Silver Street promenade in Durham saddens Northeast historian


Silver Street in Durham has issues with many of the UK’s main streets. In the first of a series of special reports, we ask the historian of the Northeast David Simpson for his perspective on this important street.

SILVER Street in the heart of Durham is full of potential character and one of the oldest thoroughfares in the ancient city, tracing its origins to medieval times, writes David Simpson.

The old streets of historic places like Durham are often filled with quaint and charming shops, but a recent stroll along this small street saddened me with its ramshackle nature and struck me with the unwelcome abundance of empty and boarded up shops along its short and narrow course.

Read more: Historic assets ‘at risk’ of disappearing from County Durham

If you think of York you might imagine prosperous streets with a long historical legacy, full of character and charm like the famous Shambles, but Durham’s narrow Silver Street sadly seems like a ‘shambles’ at all. other kind; a mess of neglect and decay.

It’s not that bad of course – there are several outlets across the street which have a lot of charm and certainly meet the expectations of the historic setting. It should be noted that some of them are independent companies.

It must be deeply disheartening for hard-working companies to see their efforts denigrated by empty, neglected and poorly maintained properties on their doorstep. I would suggest that with a certain degree of will, effort and action on the part of the council and the landowners, this could turn into a flourishing street.

Durham is one of the gems of North East England, often at the top of the list of visitors to the region. The Cathedral and the Castle form a magnificent World Heritage Site set in a wooded landscape, enveloped by the meandering River Wear at the heart of which are lanes and vennels that are the very DNA of the place.

Durham is one of the world’s showcases not only for County Durham, but also for the North East of England and Great Britain in general. The city is, after all, home to one of the most magnificent buildings in the country, but how does a streetscape like this give the world?


It might just be a small town, closer to a small town, but that makes it all the more important that Durham works effectively with what it has.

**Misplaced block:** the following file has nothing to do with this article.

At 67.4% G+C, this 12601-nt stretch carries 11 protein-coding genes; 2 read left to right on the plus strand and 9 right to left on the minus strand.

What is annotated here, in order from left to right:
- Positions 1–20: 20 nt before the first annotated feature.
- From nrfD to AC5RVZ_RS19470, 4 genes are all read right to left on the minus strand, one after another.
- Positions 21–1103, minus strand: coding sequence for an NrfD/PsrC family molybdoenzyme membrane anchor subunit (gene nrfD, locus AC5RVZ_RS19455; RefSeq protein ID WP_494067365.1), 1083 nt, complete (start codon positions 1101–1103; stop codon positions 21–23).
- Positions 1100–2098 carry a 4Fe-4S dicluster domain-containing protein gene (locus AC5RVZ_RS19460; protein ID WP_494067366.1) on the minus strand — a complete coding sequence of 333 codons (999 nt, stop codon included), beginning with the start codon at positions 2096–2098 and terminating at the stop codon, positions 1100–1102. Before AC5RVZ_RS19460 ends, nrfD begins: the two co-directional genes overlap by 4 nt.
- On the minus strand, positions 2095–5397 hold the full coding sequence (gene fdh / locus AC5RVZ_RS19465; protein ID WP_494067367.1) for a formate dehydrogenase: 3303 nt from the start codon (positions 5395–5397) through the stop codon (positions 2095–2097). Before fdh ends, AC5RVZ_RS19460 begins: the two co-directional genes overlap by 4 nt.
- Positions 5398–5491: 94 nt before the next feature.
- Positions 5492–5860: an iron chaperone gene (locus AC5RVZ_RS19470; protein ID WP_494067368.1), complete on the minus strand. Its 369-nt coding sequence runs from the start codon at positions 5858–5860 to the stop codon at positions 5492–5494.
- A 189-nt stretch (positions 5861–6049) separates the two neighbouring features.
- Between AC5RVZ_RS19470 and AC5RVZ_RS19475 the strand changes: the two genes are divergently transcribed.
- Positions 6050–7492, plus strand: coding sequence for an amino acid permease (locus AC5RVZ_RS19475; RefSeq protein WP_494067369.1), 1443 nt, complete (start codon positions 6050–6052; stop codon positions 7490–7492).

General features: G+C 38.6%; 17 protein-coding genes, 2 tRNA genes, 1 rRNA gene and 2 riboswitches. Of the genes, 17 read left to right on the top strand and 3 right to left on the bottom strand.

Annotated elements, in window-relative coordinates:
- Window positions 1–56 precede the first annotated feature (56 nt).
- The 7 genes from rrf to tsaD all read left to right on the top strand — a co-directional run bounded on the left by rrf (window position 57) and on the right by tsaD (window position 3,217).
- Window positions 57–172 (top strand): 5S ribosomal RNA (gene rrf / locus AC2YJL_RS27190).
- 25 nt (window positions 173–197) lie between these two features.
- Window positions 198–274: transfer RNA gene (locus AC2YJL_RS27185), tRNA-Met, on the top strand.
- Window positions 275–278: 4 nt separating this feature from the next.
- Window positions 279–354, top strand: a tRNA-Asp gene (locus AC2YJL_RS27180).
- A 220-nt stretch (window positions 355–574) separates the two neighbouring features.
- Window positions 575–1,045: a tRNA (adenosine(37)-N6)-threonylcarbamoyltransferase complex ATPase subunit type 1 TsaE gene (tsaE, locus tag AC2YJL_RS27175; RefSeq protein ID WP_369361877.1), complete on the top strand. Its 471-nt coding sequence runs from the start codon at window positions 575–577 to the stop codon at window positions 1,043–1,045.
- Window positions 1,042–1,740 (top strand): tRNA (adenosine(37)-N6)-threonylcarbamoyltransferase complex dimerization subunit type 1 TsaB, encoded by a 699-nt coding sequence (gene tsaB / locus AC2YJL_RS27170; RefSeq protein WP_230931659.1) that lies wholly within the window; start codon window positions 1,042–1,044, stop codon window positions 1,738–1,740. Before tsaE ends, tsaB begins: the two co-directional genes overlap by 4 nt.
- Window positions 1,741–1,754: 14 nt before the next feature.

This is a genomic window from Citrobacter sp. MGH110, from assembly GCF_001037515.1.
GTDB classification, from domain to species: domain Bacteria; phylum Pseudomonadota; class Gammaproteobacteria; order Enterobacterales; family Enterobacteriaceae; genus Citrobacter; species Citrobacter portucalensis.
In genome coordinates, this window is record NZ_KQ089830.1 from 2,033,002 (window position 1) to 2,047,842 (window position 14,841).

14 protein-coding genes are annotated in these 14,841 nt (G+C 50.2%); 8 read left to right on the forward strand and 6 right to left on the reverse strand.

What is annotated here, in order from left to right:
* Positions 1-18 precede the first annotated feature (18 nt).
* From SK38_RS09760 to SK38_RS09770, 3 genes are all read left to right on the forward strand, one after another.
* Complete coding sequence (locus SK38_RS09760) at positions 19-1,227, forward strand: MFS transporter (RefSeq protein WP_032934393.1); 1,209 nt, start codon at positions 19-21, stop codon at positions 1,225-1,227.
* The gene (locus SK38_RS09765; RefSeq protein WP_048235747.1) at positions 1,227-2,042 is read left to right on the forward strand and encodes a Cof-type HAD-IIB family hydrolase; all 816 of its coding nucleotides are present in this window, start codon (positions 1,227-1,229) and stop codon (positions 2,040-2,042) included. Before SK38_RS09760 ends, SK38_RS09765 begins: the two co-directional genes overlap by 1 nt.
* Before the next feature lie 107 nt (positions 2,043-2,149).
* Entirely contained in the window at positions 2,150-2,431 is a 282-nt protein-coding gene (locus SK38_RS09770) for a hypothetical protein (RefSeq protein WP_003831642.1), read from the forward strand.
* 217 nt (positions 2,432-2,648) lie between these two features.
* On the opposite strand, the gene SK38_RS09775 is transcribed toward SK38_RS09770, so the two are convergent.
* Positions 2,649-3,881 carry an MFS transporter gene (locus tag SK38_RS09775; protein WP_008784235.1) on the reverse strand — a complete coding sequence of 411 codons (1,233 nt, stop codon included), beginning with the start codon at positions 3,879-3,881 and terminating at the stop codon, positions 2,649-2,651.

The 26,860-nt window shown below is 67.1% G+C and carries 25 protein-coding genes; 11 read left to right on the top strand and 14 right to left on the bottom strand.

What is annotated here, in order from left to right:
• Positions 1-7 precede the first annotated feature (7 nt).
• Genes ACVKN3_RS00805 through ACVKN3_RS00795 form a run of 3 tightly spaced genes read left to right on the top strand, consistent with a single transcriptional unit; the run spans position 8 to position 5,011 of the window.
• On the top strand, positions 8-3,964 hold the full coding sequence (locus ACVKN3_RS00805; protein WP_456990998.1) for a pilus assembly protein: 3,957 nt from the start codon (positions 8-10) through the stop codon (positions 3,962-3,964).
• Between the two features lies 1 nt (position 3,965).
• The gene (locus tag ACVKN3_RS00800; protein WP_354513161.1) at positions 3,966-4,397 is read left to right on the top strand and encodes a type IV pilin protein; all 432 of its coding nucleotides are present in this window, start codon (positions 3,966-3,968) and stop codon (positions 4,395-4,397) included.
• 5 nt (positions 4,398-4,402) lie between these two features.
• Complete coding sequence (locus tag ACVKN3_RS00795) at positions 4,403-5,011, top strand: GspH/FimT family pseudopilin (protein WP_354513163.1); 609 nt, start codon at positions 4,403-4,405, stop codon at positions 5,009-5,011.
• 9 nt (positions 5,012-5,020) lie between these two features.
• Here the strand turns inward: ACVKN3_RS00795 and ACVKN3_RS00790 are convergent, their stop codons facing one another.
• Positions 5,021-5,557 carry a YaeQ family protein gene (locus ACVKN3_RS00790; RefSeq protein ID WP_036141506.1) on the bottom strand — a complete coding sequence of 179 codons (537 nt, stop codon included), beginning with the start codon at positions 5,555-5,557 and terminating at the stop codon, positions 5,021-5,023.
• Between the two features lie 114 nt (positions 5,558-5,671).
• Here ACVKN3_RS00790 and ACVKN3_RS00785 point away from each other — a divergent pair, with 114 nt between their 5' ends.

Personally, I welcome some of the new developments in the city, but in the heart of Durham there are no more than four or five small central streets, three of which have deep historical roots, feeding into the small market square in the heart of the city. Durham center.

Silver Street is one such street, connecting the Market Square to the Framwellgate Bridge in the shadow of the Great Castle with splendid views along the river. It is only a small street of about 40 properties but it is a main street which plays a crucial role in the image of Durham.

During my walk along the street, I noticed ten empty properties, a number of which are sizeable and several are boarded up. Some appear to be in very deplorable condition, in places resembling the ramshackle fringes of the city center that you might expect to find in a much larger industrial town. Sadly, even one of the busy Silver Street stores has a notice of impending closure.


Of course, empty store units are by no means a unique issue in Durham, but there are places that are successfully spurring urban revival of their existing central heritage. The recent pleasant commercial developments at Mackie’s Corner in the heart of Sunderland are a good example in a town which has seen superb redevelopments of essential heritage features such as the Peacock Pub and the neighboring former fire station of Sunderland, now converted into l one of the most impressive performance venues in the region.

One could also mention the innovative and focused approach Stockton-on-Tees had in the life of its city center or the revitalized center of Bishop Auckland. All these developments are of course the result of considerable investments.

Durham faces challenges like everywhere else, but some of its competition might wonder why a place with such obvious natural assets and relative affluence can harbor a street so sad at its heart.

The old name of Silver Street has a controversial meaning. One theory is that it derives from the presence of goldsmiths or a Bishop of the Mint, another theory is that it signifies the approach to the beautiful sylvan forest from the banks of the River Durham.

L'écho du Nord: a half-timbered building in Silver Street.  Photo: DAVID SIMPSONA half-timbered building in Silver Street. Photo: DAVID SIMPSON

Whether its name is rooted in the wealth of monetary abundance or in the heritage of a wooded landscape, the image of Silver Street has become something of a “Penny-Poor Way”.

Across the country, there has been a lot of talk about the roots and solutions to inner city challenges. The economy, poor planning, or remote homeowners’ indifference to civic responsibility could be part of the problem.

More obviously, competition from online retail and out-of-town shopping is certainly a factor and “expensive” parking is often cited as well, but I have a feeling that whatever the causes and solutions may be. , Durham could do a lot better.

* David Simpson writes about the history, culture, places and people of the North East on his website,

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